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World Horizon: China in the Renaissance, 1350 to 1650

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Abstract

For a history of China focused on Chinese relations with the outside world, the age of the Renaissance must hold a position of exceptional importance. If the modern world system was born in the middle ages with the mutation of Latin Christendom, the Mongolian explosion and the unification of information and disease, it began to walk, indeed leap forward, with the oceanic revolution, the Iberian empires and the first sustained extra-European missionary activity. It is arguable that before Columbus, Magellan and St Francis Xavier, there was no true world history. Philip II was the first planetary ruler in the sense of possessing lands in all four primary civilizations: Europe and America, the Far East and Black Africa. His was the first empire on which the sun never set: he was the true roi soleil of the Egyptomanes. From the sixteenth century there was little doubt that there was going to be a world system or that Western Europe was going to be its centre, as new world institutions, of which the two first were the Atlantic economy of Seville and the Jesuit international, were cantilevered out from it.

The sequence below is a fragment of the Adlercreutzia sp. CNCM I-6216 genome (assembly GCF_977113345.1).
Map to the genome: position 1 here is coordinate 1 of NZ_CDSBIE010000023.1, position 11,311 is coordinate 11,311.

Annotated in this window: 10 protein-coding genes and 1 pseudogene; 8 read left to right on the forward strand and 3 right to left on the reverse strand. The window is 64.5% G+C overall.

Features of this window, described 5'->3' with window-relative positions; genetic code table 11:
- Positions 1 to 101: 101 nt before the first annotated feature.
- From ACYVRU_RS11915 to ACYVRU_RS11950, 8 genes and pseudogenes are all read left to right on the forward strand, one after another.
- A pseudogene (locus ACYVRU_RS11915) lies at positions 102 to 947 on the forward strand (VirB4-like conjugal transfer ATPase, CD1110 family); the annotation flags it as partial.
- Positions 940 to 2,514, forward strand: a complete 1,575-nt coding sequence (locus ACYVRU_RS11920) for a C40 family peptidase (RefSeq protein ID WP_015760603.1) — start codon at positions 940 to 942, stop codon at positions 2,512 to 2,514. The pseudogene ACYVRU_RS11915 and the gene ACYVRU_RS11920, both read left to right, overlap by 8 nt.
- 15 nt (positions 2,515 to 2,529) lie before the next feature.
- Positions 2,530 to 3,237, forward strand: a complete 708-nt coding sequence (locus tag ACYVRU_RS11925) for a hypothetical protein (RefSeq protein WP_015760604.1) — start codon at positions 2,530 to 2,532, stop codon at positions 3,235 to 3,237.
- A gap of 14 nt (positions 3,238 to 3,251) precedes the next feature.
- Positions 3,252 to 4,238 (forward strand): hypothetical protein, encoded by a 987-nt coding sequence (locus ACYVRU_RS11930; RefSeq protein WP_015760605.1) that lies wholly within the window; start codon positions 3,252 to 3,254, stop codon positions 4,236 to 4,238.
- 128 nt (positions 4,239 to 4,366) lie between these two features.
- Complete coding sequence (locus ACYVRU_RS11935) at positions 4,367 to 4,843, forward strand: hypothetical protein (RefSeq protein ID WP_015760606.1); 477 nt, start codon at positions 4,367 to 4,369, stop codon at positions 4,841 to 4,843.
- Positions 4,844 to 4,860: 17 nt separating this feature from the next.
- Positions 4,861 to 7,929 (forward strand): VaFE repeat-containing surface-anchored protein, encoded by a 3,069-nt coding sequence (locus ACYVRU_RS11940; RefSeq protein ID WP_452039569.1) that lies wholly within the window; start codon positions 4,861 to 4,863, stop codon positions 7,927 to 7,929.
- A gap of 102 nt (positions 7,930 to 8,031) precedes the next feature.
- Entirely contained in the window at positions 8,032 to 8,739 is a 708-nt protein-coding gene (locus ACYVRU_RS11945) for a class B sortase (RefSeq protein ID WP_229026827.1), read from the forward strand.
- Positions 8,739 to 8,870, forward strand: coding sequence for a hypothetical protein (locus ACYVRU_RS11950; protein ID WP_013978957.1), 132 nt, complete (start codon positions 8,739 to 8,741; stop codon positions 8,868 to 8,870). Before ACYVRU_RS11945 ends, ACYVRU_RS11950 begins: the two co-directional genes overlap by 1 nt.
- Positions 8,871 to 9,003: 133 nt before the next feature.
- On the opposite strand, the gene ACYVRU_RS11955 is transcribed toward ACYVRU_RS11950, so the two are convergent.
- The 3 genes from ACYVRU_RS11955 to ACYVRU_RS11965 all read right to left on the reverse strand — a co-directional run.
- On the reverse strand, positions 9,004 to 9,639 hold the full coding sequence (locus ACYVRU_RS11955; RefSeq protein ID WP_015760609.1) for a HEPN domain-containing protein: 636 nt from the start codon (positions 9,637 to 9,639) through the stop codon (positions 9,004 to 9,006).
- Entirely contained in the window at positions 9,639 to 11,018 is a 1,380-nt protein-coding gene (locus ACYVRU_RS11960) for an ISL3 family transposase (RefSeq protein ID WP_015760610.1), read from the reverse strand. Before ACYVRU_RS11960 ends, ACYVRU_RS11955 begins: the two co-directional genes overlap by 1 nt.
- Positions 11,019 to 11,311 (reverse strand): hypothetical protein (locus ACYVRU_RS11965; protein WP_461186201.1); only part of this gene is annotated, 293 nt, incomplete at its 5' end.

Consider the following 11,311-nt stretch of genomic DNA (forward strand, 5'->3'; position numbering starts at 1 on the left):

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Notes

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Copyright information

© S. A. M. Adshead 2000

Authors and Affiliations

  1. 1.University of CanterburyChristchurchNew Zealand

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